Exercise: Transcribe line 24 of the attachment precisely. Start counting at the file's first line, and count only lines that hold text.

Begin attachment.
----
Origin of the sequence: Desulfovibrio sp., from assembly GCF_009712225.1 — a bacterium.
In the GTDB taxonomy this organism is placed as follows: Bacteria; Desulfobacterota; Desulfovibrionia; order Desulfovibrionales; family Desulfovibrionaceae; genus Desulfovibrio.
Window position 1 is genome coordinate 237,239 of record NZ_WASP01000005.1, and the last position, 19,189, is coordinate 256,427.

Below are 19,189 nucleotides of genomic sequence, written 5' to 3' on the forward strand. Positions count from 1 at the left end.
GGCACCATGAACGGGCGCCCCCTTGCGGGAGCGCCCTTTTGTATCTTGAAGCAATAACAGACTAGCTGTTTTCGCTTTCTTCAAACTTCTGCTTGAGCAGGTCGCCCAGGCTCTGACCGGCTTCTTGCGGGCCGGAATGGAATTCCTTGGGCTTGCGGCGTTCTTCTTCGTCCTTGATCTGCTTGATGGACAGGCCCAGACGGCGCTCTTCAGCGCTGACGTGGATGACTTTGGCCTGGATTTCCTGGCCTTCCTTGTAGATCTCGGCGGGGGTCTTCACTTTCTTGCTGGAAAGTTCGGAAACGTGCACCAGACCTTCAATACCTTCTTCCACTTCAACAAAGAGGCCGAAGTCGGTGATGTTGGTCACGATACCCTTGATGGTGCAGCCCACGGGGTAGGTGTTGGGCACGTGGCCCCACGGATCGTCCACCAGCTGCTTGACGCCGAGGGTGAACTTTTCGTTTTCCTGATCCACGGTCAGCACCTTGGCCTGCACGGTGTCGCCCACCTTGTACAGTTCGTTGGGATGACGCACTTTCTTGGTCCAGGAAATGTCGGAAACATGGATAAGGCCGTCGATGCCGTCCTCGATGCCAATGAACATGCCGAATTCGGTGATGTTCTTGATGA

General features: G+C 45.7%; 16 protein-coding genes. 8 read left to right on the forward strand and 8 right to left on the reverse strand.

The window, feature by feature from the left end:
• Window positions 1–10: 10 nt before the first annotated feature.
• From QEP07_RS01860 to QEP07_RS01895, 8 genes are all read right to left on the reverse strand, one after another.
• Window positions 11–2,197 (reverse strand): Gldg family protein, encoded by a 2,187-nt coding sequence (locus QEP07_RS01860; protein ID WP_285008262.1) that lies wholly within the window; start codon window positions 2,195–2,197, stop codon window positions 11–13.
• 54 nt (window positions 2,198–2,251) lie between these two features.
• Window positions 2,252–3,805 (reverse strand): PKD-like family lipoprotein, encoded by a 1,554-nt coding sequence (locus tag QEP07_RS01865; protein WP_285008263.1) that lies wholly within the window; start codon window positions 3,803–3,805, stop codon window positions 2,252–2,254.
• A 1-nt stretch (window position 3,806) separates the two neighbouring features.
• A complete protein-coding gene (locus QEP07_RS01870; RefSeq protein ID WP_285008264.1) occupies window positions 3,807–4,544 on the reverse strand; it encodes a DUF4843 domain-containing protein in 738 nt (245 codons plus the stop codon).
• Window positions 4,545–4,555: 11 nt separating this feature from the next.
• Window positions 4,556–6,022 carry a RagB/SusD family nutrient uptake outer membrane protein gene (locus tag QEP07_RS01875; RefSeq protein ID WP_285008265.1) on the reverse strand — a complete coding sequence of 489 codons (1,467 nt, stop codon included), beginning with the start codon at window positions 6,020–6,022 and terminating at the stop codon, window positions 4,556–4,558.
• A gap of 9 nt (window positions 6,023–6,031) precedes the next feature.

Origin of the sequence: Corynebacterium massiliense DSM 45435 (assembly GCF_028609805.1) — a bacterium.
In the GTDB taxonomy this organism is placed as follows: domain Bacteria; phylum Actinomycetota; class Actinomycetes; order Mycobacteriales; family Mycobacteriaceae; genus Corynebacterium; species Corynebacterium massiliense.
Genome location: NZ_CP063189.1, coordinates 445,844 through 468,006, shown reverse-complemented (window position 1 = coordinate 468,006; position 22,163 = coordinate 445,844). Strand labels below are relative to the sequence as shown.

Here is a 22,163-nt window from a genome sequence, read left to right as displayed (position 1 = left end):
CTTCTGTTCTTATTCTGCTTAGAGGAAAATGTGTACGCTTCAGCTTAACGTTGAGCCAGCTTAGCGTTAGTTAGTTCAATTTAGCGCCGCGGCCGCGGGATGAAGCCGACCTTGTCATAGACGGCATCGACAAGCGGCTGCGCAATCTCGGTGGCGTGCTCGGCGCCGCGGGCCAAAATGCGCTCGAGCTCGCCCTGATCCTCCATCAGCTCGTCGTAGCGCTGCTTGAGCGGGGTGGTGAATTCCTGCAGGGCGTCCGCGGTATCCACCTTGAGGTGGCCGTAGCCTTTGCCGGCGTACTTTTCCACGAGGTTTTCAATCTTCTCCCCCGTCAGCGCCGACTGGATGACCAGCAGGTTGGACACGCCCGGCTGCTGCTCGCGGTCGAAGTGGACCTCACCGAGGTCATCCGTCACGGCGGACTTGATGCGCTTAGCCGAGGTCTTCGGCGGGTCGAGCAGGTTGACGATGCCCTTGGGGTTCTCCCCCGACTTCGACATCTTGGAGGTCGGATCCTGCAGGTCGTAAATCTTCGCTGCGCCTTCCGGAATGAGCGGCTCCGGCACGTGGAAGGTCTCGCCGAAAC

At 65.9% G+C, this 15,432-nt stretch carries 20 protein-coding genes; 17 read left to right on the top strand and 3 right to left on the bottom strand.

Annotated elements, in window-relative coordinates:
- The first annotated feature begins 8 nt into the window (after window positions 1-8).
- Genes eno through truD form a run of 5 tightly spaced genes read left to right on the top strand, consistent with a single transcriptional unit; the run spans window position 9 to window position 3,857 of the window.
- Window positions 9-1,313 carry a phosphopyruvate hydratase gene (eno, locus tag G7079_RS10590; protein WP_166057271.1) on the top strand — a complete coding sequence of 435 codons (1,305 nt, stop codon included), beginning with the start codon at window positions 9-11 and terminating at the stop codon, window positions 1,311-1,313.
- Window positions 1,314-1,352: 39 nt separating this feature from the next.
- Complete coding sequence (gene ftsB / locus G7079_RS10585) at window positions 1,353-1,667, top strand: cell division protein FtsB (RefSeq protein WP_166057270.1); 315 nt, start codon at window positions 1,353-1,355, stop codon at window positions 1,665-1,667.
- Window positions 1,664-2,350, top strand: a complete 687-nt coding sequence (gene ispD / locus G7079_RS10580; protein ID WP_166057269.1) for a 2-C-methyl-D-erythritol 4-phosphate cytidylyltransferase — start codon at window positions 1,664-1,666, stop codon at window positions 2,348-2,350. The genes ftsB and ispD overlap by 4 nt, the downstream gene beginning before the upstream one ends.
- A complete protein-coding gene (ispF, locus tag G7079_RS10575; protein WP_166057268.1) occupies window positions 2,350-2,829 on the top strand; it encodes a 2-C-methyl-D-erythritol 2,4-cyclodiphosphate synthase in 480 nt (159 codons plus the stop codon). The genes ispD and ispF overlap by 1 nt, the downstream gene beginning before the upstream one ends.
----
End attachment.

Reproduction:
Annotated elements, in window-relative coordinates: